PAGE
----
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Blockchain Wants To Be Friends With Your Financial Supply Chain

Only a few months ago, blockchain was considered a bit geeky, and known mainly in crypto-hacking and techno-banking circles. Critics said it was a technology in search of use cases. Whilst it’s hardly widely-adopted, blockchain certainly found its feet in 2016, and we’re now seeing banks experimenting with a variety of POC use cases around international payments, e-identity and smart contracts.  But now, blockchain has a big new target in its sights – digitising the financial supply chain. And it has the potential to save you millions.

Before I explain how, let’s do an abridged history lesson just for context. Letters of Credit, the bedrock of supplier trade finance, have been in existence for more than 3,000 years and date back to ancient Egypt. The whole point of a Letter of Credit was – and still is - to provide certainty of payment to the seller. But times have changed significantly since goods went off to market on the back of a camel.

As I type this, there is more than $7 trillion of payables and receivables on companies’ ledgers worldwide. The globalisation of buyers and sellers, combined with promotional trading peaks, such as Black Friday (which generated $5.27 billion in just one day in the US in 2016), are making it increasingly costly to process Letters of Credit. It’s time the financial supply chain went digital. And blockchain makes that possible.

Processing Letters of Credit today is largely manual and expensive. And as fraud becomes more sophisticated and prevalent, it’s also becoming riskier.  (The audacious €1 billion Letter of Credit scam back in 2008 would no doubt be far more sophisticated by today’s standards).  As the financial supply chain moves from purchase order, to material ordered, to shipping, to invoice despatch, to invoice approval, multiple parties are involved - including a host of banks.

Blockchain provides visibility across the entire financial supply chain from the first supplier through to the end customer. This not only reduces risk, it also amplifies fiscal liquidity across the chain for all participants, including small companies, banks and non-banks – so they can all participate safely in financing the chain with certainty

I mentioned earlier that it could save you millions. That’s because all participants in a blockchain network have a complete copy of the shared ledger where all transactions are recorded. This includes details of where the money should be sent, and provides banks with an opportunity to increase the straight through processing rate, saving both time and money. One UK clearing bank I spoke with recently believes the cost of redressing instructions for the 2-3% that require exception handling equates to the same cost of processing the remaining 97-98%. In my view, it’s an area that’s screaming out to be digitised.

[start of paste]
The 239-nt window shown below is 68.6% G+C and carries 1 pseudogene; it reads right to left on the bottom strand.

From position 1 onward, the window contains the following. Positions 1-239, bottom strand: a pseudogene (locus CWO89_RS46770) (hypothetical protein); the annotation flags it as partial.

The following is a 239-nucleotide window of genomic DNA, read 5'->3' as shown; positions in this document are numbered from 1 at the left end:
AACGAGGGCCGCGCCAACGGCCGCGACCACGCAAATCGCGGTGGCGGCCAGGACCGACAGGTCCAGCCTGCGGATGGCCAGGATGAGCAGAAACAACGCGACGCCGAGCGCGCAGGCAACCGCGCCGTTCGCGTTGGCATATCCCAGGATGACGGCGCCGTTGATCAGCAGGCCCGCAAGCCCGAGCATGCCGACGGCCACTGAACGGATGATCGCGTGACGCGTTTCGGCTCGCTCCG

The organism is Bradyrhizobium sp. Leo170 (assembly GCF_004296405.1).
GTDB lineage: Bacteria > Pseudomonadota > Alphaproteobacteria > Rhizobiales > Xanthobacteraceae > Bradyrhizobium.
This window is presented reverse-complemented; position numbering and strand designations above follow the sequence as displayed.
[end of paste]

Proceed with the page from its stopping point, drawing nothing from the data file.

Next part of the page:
Legacy systems cover the last fifty years, and in the context of the financial supply chain it, well and truly qualifies. Yet we make predictions that Letters of Credit will have 10% market share in 2020. It’s time to give this expensive, risky, and time consuming process a makeover and add greater security and transparency. Blockchain has the potential to improve the way the entire financial supply chain is funded and traded globally, bringing a new wave of economic benefits.

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Comments: (1)

Ketharaman Swaminathan
Ketharaman Swaminathan - GTM360 Marketing Solutions - Pune 08 December, 2016, 11:20Be the first to give this comment the thumbs up 0 likes

Nice post. I also read recently about a pilot in which a bank used RFID tags on shipping containers. As and when the consignment crossed a gantry, an update was posted automatically on a blockchain-based Supply Chain Finance system. So far, the consignment sighting step, which is an integral part of the SCF chain, has been done manually. High time we used technology to nudge it past the era of physically sighting camels!

On a side note, your 2/98% example is interesting. I've a bit of payments background. High touch payments have been digitized for 10+ years. Surprisingly, they still have 1-2% error rate, which also entails considerable manual repair costs. This is likely due to inherent design flaws in the payment flow architecture and / or operational mistakes driven by inferior CX in the payments processing systems. IMHO, SCF digitization should avoid repeating similar mistakes.